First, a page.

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Flathead County Man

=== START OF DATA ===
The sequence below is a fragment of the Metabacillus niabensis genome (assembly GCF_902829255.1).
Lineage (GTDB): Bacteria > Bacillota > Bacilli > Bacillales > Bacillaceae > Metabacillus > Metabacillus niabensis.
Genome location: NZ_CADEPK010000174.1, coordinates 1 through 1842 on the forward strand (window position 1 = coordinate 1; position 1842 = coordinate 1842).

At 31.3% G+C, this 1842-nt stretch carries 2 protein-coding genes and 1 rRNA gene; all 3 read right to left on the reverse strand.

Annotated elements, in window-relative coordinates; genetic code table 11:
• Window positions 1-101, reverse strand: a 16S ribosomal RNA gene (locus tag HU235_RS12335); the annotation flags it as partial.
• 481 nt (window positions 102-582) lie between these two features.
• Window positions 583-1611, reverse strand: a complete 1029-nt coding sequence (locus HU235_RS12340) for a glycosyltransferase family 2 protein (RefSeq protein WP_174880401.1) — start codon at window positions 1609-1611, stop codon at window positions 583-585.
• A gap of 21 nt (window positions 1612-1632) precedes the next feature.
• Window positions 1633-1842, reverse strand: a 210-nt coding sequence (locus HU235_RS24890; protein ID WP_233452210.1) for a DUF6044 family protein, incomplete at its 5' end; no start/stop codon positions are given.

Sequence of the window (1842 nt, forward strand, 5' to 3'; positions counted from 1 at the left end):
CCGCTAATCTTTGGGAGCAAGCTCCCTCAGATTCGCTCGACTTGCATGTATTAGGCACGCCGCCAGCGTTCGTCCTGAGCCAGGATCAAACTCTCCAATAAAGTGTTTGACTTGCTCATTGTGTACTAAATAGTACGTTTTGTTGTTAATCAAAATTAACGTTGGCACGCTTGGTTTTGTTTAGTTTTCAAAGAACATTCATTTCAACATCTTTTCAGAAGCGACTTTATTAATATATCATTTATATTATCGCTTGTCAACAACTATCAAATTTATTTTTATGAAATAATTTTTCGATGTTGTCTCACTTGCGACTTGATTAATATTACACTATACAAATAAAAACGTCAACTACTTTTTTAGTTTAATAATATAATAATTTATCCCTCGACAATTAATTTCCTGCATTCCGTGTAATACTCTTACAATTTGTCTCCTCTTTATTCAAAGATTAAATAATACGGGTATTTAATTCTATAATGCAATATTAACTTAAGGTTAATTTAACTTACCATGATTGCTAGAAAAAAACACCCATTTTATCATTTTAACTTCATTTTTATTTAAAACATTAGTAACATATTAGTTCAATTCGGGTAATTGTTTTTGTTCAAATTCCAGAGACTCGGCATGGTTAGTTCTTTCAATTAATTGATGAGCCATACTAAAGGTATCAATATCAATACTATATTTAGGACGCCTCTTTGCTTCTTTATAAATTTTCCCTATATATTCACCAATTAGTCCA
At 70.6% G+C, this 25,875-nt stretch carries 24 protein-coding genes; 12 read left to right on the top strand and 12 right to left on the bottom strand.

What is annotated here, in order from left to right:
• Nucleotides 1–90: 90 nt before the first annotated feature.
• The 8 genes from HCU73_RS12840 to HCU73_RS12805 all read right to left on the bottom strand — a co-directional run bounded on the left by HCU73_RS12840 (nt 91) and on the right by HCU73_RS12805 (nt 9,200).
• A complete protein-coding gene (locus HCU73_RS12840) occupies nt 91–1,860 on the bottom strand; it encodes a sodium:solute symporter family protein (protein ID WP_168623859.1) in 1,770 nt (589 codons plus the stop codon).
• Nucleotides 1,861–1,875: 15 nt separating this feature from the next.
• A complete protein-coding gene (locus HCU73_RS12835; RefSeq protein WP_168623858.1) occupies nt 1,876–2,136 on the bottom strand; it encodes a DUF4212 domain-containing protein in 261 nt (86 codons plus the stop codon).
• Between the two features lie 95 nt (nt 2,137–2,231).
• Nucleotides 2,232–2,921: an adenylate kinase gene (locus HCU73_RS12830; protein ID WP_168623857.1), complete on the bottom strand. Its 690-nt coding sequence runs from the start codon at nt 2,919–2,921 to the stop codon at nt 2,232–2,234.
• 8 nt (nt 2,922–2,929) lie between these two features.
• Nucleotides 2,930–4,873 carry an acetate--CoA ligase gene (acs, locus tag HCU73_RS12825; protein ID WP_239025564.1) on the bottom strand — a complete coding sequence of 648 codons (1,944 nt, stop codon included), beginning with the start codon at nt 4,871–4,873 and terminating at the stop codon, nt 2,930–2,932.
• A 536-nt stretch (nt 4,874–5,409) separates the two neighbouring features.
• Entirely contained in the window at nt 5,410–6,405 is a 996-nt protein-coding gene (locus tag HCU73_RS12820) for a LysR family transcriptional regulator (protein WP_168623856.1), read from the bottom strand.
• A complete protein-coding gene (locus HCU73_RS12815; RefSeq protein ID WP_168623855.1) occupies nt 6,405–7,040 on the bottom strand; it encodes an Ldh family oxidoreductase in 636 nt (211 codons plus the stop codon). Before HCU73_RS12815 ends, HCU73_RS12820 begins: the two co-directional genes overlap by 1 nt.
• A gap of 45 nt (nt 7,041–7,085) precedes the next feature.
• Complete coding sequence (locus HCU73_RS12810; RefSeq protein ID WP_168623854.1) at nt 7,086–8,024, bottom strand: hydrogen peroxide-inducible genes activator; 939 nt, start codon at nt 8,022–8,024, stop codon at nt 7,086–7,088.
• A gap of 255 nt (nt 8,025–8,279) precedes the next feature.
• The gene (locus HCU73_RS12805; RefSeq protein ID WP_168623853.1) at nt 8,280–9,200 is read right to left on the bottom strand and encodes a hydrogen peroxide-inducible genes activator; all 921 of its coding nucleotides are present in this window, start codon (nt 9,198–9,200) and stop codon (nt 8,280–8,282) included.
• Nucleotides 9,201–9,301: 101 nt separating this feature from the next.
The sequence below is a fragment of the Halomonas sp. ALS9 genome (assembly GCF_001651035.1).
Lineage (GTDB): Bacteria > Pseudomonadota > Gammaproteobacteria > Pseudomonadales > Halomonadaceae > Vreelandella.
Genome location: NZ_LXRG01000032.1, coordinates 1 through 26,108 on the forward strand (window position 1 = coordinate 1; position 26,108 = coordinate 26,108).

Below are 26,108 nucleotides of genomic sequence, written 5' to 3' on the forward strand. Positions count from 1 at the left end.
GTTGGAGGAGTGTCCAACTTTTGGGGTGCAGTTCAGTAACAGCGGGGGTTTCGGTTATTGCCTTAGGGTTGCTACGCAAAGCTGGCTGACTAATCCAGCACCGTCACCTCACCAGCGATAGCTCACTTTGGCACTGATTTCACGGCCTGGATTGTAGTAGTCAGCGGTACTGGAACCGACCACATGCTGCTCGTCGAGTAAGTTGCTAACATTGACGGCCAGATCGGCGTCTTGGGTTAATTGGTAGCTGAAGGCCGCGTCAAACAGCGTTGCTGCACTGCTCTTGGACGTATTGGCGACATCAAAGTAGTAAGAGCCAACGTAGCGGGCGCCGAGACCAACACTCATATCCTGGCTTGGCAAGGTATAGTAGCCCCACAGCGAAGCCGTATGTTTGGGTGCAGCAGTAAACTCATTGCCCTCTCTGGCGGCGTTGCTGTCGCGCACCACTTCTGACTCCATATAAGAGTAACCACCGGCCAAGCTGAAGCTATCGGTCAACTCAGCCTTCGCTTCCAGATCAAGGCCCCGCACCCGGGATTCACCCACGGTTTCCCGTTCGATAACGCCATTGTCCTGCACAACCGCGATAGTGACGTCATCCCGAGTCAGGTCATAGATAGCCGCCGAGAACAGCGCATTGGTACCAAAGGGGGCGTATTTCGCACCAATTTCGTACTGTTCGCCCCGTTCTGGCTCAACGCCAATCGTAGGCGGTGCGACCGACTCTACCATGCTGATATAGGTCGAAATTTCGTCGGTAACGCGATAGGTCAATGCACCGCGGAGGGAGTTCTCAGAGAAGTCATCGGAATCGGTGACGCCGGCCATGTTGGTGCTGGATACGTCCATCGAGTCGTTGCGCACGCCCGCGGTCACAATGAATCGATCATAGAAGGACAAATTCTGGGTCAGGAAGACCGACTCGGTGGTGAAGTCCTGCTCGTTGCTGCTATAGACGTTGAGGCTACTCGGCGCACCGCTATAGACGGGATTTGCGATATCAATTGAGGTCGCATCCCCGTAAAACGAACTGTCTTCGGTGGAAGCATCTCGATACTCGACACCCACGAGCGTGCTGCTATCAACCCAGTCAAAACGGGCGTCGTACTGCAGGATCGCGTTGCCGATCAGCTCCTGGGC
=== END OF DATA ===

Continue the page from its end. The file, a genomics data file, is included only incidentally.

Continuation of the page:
Has Bill Just Like Federal Volstead Act. If You Pour It Out and Officers See You, You're Found Guilty. Special to The Tribune. Helena, Jan. 18—Making the state liquor law conform to. the federal statute regarding transportation, em powering sheriffs to seize without war rants vehicles suspected of trans porting liquor and authorising justices of the peace and police judges to is sue warrants for the search of prom ises, whereon violation of the lirj «or law is suspected are the purposes of a measure which will be introduced in the house by T. II. McDonald of Flat head county, according to notice given Tuesday. The law will also provide for abate ment of premises where violations of the liquor law are carried on, and the issuance of injunctions against both the premises or persons engaged In bootlegging. The latter section of the measure is designed to reach the "pocket bootlegger' as well as pro prietors of places where liquor is sold. Unlawful to Carry It Under the provisions of the act it is mu de unlawful to carry, haul or transport liquor into the state or from one point to another within the bor ders, violation of the law being a mis demeanor and carrying as the maxi mum penalty a fine of $o00 and six .months' imprisonment. Buildings, boats, or vehicles used in violation of the law are declared to be common nuisances and as such may be abated. Where complaint is made against any building, room or apartment, police Judges and justices of the peace may issue warrants for the seizure of liquor, and furniture and if admission to such a building or room is denied the officer serving the warrant he is empowered to force an entrance. For the search of a private dwelling, a statement of the facts in the case must be made in the complaint, which must carry the indorsement of the county attorney. Evidence of Guilt Pouring out of fluids upon entrance of officers, where it is determined that such act is an effort to avoid seizure will be taken as prima facie evidence that the fluid was intoxicating liquor and was intended for unlawful use. . Returns must be made by officers within three days after the issuance of the warrant and justices and police judges will cease, to have jurisdiction in the case, except to certify the re cord to the district court. Qn hearing in this court, not less than 10 days nor more than 30 days after the re turn of the lower court, liquor seized may bo ordered destroyed and fixtures md vehicles sold. Divide the Proceeds Proceeds from such sales will be di vided, half to go to the common school fund and the remainder creating a "law enforcement fund." This fund w»ll be administered under the direc tion of the state board of *xaminers and will be used solely for the en forcement of the liquor law. WEATHER Observations taken at 6 p. m., Jan. 18, for preceding 24 hours: High Low Pet. Great Falls 57 17 Calgary 82 —6 0 Chicago 28 18 0 Havre 32 10 0 Helena 52 26 0 Kallspell 32 16 .28 New York 16 0 0 St. Paul 28 6 0 San Diego 66 54 .10 Seattle 48 38 0 Willlston .. 30 8 0 Weather Condition» — Pacific Slope Northnent and Canadian Northwest: Temperatures have risen consider ably throughout the central northwest, and are as high as 18 degrees above normal. Rain or snow fell In western Washington, Oregon, southern Idaho and In northwestern Montana Tuesday. Helena Is the center of a very low barometric pressure which extends Into southern Saskatchewan. Cloudy and unsettled weather prevails generally. Montana Forecast: Generally fair Wednesday and prob ably Thursday, with rain or snow in west portion Wednesday; colder Thurs day and in west portion Wednesday. yaqui on warpath murder three mexicans Nogales, Ariz., Jan. 18.—A band of Yaqui Indians has resumed the war path and Tuesday killed three Mexi can cowboys and looted a ranch at Cruz Piedras, eight miles south of Guayamas, Sonora, according to offi cial advices reaching the bofdet. The Doctor Says: "Dry throat h as d angerous possi bilities. BUNTE'SCoughDrops for my patients and myself." Drive away dry throat with this physician's prescription! BUNTE BROTHERS tt CHICAGO Makers of tfa* Worfd Famous Candy and Cocoa Look forth* Red Box with tha Fttanj Pat OB id PURE CANE SUGAR MENTlfOl. AND HOREHOUND $ MacDonalà Proposes to Change Method of , Irrigation Taxation Special to The Daily Tribune. Helena, Jan. 18.—Amending provi sions for the levying of taxes on irri gation districts are contained in the bill of which MacDonald of Flathead gave notice in the house Tuesday. It is provided that the board of commis sioners of each district shall ascertain by the second Monday of each year the amount required for the general administration of the district, and shall levy against each tract proportion ately. The tax would become a lien on the property. The act would require a carefully drawn topographical map. It is provided that if the tract is di vided after the levy each owner shall pay a proportionate share. GUILTY GOS» Wilcomb to Introduce Bill Soon to Protect Financial Institutions. ' Special to The Daily Tribune. Helena, Jan. LS. — Ilaving for its purpose the prevention of senseless runs upon banks such as have wrecked many institutions, a bill will be intro duced in the house by Representative A. J. Wilcoinb of Madison county, which would tend to penalize the or iginating or circulating of false state ments affecting the credit of any such institution. The bill, for which notice was giv en Tuesday, will provide tha|t any person who shall wilfully or malicious ly make, circulate or transmit to an other person any statement, rumoa or suggestion, either written, printed or by word of mouth which is directly or by inference derogatory to the finan cial condition or _ which affects the solvency or financial standing of any bank or trust company doing business in the state, or who shall counsel, aid. procure or induce another to start transmit or circulate any sjjeh state ment or rumor shall be guilty of a misdemeanor or felony. Whether the bill shall determine the offense to be a felony or a misdemean or has not been decided and the ex tent of the penalty will depend upon such determination. STATElCrEE Committe on Revenues Would Halt Practice of Officials Get Interest Earnings. Special to The Daily Tribune. Helena, .lau. 18.—To prevent what the .committee claims has been a cus tom followed by some state officials who handle large sums of money of carrying in banks to their own credit for considerable periods sums of mon ey running into hundreds of thousands of dollars thereby depriving the state of its rightful interest earnings on de posits the committee of revenues and taxation Tuesday introduced a bill which would require all state officers or state employes must deposit with the state treasurer all moneys now hold or hereafter collected by them within five days after receipt of such moneys. All such moneys so paid into the treasury must be placed by the state treasurer in the respective funds for which they were collected and no mon eys shall be paid out except on appro priations by the legislature although nothing in the act shall require an ap propriation for administering any spe cific trust fund administered by any state board, commission, department or institution. The bill designates the state treas urer as the treasurer of each and every state board, commission', depart ment or state institution. Violations of the act would be termed misdemean ors and punishable by a fine to not ex ceed $r»00. The bill would be effective after its passage and approval. Granite County Wants State Fish Hatchery; Citizens Donate Site Special to The Tribune. Helena, Jan. 18.—Construction of a fish hatchery in Granite county upon a site to be selected by the state fish and game commission is provided in a bill noticed in the house Tuesday by Representative H. J. Faust of Granite county. The measure also provides for an appropriation of $200, 000 from the state fish and game fund for construction of the hatchery, $12, 000 of the ippropriation to be avail able in 1921 and $8,000 in 1922. The site, the bill states, would be donated by the citizens of the county. Not Only Hits Boycotts of Unions but Halts Other Combinations. Makes Unlawful Any Act in Restraint of Trade; Heavy Penalty. Special to The Daily Tribune. Helena, Jan., 18—-Although aimed particularly at picketing and boycotts, house bill 4f> introduced Tuesday by C. S. Warren of Silver Bow county is extremely broad and would prohibit j practically any act in restraint of trade. It is not alone applicable to labor unions but would take in corporations or combinations threatening any act which would interfere with the busi ness or trade of any other person. The bill would make unlawful for persons to loiter about or to patrol any thoroughfare or place of business of any person, firm, corporation or as sociation engaged in any lawful busi ness with the intent of influencing or inducing any person to refrain from trading with buying from, selling to, working for or having any business dealings, or to picket the works, mines, buildings or other places of business of sueh persons, firms or associations for the purpose of obstructing, inter fering with or injuring any lawful business. What It Does. It would be unlawful for any person, corporation, association or combina tion of persons, with the intent of pre venting any person from doing any act which such other person has a le right to do or abstain from doing to watch a business house or premises of any person or firm with the in tention of obstructing the actions of such persons. It would be unlawful by threat, force violence, coercion, intimidation, pub lication or otherwise to compel or at tempt to compel any person or associa tion to refrain from working for, pa tronizing or carrying on business with any other firm with the intent of in juring such business, trade or occu pation. In orde rthat any legal fault in the act might prove its undoing it is pro vided that each section of the bill is independent and seperate from the rest and that the finding of any provision or section therof to be unconstitutional shall not impair or render void any other provision. $500 Fine or Jail. The bill would be effective immedi ately after its approval and a ly vio lations would be termed misdemean ors and punishable by a fine to not exceeding $500 or a jail sentence of not more than six months, or both such fine and imprisonment. Medical Aid for First 90 Days to Injured Employe Proposed Special to The Tribune. Helena, Jan. 18.—During the first !H) days after injury an employe "»vill receive medical aid or hospital services not to exceed $250 in value if th<> bill which Representative Green of Flat head county gave notice of Tuesday becomes a law. It is an amendment to the Workmen's Compensation act. Would Place Statue of Colonel Sanders in National Capitol Special to The Daily Tribune. > Helena, Jan. 18.—Paving the way for the erection in the national capitol of a stutue of the late Wilbur F. San ders, Montana pioneer and statesman, General C. S. Warren of Silver Bow, has introduced in the house a hill ac cepting on behalf of the state thf invi tation of the president of the 1'nited States and agreeing to erect in Stat uary hall in the capitol at Washington a statue of Col. Sanders. Bills Introduced IN THE HOUSE. H. B. 42 by Ray—Requiring the execution of releases of mortgage« upon personal property within GO days after payment of indebtedness. H. B. 43 by Dillavou—Placing a state tax of one cent per gallon upon gasoline and a half ceut per gallon on distillates. H. B. 44 by Smith—Limiting the length of freight trains to one-half mile. H. B. 45 by Faust—Providing for the creation of special improvement districts outside of incorporated towns and cities. H. B. 46 by Cady—Creating the Wolf creek game preserve in Lincoln and Flathead counties. II. B. 47 by McDonald of Flathead —Providing for tax levies in irriga tion districts. H. B. 48 by Brasier —Providing for mechanics' liens on personal property. H. B. 50 by committee on revenues and taxation — Compelling state of ficers to deposit collections with state treasurer every five days. mechanics' liens on personal property. H. B. 51 by Warren—Providing für a statute of Wilbur F. Sanders in the national capitol at Washington. IN THE SENATE. S. B. 116 by Leuthold—Providing for organization of quarantine districts to overcome pests. S. B. 117 by Paul—Amending the present law on creation and classifica tion of counties. S. B. 118—Providing for acceptance by Montana of the federal act on allot ment of lands of the Crow tribe. S. B. 110 by McCone—To amend the mothers' pension law. S. B. 120 by Donlan—Placing the Montana railroad public service, trade and irrigation commissions under une body. A Turkish husband allows his wife a cartain amount of momey for bathing purposes, the sum being stipulated in the marriage contract. Potter to Suceed DeHart as Game Warden Immediately Special to The Tribune. Helena, Mont., Jan. 18.— Although the resignation of J. L. DeHart, state game warden for the past eight years under the administration of Governor Stewart, has not been presented, it will be filed and become effective with in the next day or two, according to Governor Dixon. The latter stated Tuesday night that on account of the many proposed changes in the fish and game laws which will be acted upon by the legislature he thought it advisable tint his selection for suc cessor to M.r. DeHart, 31. W. Potter, of Red Lodge, should be in consulta tion with members of the legislature in these matters. Mr. Potter is al ready in the city. One-Half Mile Train Would Be Limit Under Law Now Proposed Special to The Daily Tribune. Helena, Jan. 18.-—For the purposes of safety and to prevent blocking of crossings for objectionably long pe riods, Representative Smith of Flat head countv has introduced a bill which wo;ild limit the length of freight trains outside railroad yards to one-half mile, exclusive of engine and caboose. The measure would make violation a misdemeanor, and provide a fine of not less than $100 nor more than Each train exceeding the limit would constitute a separate offense. The railroad commission would be empow ered to enforce the act. There is an old superstition that a bride who finds a spider on her wed ding gown is bound to be happy. * m % <&■ 5S m ✓ mm K 1 m s<* M in m I m : m ms lough-strong- comfortable The rubber shoe that miners ask for B UILT of tough, springy rub- wear they give. Week after week, ber—heavily reinforced at month after month, U. S. Bootees just the points where the wear is hardest—easy on the feet all day long —that's the U. S. Bootee. These tough, rugged shoes are absolutely watertight. They're shaped on the famous U. S. Army last so as to fit the foot perfectly. The feltex innersole and the special friction lining mean solid com fort always. But what miners like best is the For farmers, too Built especially to stand up under hard use in mines—the hardest possible kind of wear— the U. S. Bootee and the U. S. Boot are now being adopted by farmers everywhere who know the value of sturdy, comfortable rubber footwear. give you steady, reliable service. They'll stand the roughest sort of wear. U. S. Bootees are made by the oldest and largest rubber manufac turer in the world. They come in two styles — high and low. Ask your dealer to show you a pair. Be sure to look for the U. S. Seal—it means solid wear and long service for your money. "ü. S." Boots—made in alt aises and styles: white, red, and black. Reinforced when the wear i» hardest United States Rubber Company Look for this seal © on aJl*U.SrFootwear 9 HIM HIS Bill TO M UM KE FREE BULLS Daniels County Man Wants Purchasers to Have Certifi cate of Pedigree. Special tô The Daily Tribune. Helena, Jan. 18.—Purchasers of thoroughbred bulls may demand a cer tificate of pedigree from the vendor under the provisions of a bill which Representative Fred Hanson of Dan iels county gave notice today. The measure amends Section 1 of Chapter 42, laws of the sixteenth leg is'ative assembly, relating to the run ning at large of bulls on the public ranges or national forest reserves by adding another section, which reads: "Any person or corporation purchas ing a pure bred bull of a recognized beef type shall be entitled to receive from the vendor thereof a certificate to the effect that the bull so purchased is of the breeding and type prescribed by this act." Under the present law no bulls are allowed to run at large on the public ranges or forest reserves unless pure bred. If the right of a stockman to run a bull on the ranges or «serves is questioned, under Mr. Hanson's amendment, he need only produce his certificate of pedigree to show his right to alio wthe bull to run at large. The average city dweller eats more beef, veal ami mutton than the coun try dweller, but the latter eats more pork and poultry. Continued from Page One.) the measure. The bill was recom mended for passage. Upon motion of Booth the chair ap pointed him, Burlingame of Cascade county, and Stewart of Meagher county, as a committee to confer with a like committee on amendments which the house had made to many of the Booth codification bills. Senator J. L. Mears, of Judith Basin, who arrived" Sunday from Geyser and was sworn in Monday took his seat Tuesday afternoon. After passing on third reading a number of the codification bills the senate adjourned until 10 a. m., Wed nesday. House on Code Bills In the house the bulk of the after noon was consumed in the passing on third reading of 22 of the Booth codi fication bills, there being no discussion of any of these measures. A numnet of important measure« including the proposed license tax on gasoline, anti picketing and anti-boycotting bill, and a bill requiring the state officers to turn all collections over to the state treasurer, were introduced during the dav. Reports were received from the com mittee on agriculture recommending for passage house bill 28 by Ray re lating to a threshermen's lien, and house joint memorial 2 by Hanson and Rickards petitioning congress to ira pose an import duty on flax. The speaker added to the committee on new counfes Homer Geis of Fe* gus county and E. W. Brown of Lewis and Clark county. The house adjourned at 4:1a p. m., until 10:30 a. m. , Wednesday. In Turkey a man's residence and enough land to support him are ex empt from seizure for debt. Ill HEW ini Recommendations for Increased Appropriations to Be Made to Legislature. Special to The Tribune. Helena, Jan. 18.—Recommendations for improvements and additions to the state insane asylum at Warm Springs and tuberculosis sanitarium ::t Gfilt-n in order to relieve the overcrowded conditions, will be made Wednesday by the joint committee consisting of Sen ator B. F. Connelly and Representa tive H. E. Roads aiid Ed Rouleau who returned Tuesday evening from an inspection of these institutions. For the insane asylum they will recommend a women's dormitory to cost $10.000, a men's dormitory _to cost $60.000. a building to cost $25. 000 for imbeciles who are now being cared for in a basement room, and TTlUk for INFANTS & INVALIDS * ASK FOR Horlick's The Original Avoid Imitations For Infants, Invalids and Oro^tor Children I HIch MilV, M »lted Grata Bztraetin Powder The Original Food- Drink F ot All Ages | Ko Coolan*—Nounahing— Digestible a morgue to cost $2,000, a total of $127,500. There ar® now 1,820 pa tients at Warm Springs and according to the rate of increase there wiU !>• 1,425 in 1022 and 1,540 in 1923. Dör ing 1920 there were 131 deaths at the asylum. The committee will recommend re modeling of the heating plant at the tuberculosis sanitarium in addition to the present building for a dinin* and recreation room. Dr. O. E. Jv. Vidal, superintendent, has asked for an appropriation for 1921 of $135,000 to maintain the place, provide for tne above improvements and pay for tne addit'onal help required. The ®Pp ro " priation for 1920 was $85,000. There has been an increase of 62 patienta during the past year. The committee will also recommend the providing at the state prison at Deer Lodge of a worksnop în which clothing for all inmate^ of state 111 s*'tntions shall be made by the con victs. boston brokerage f'«« files bankruptcy petition Boston, Jan. 18.—The stock brok erage and investment security firm of Ernest E. Smith and company Tues day filed a voluntary petition in bank ruptcy. Assets of $1.397,348 wer» i claimed and liabilities of $840,694 were i given. The company holds seats on the I New York and Boston stock exchanges.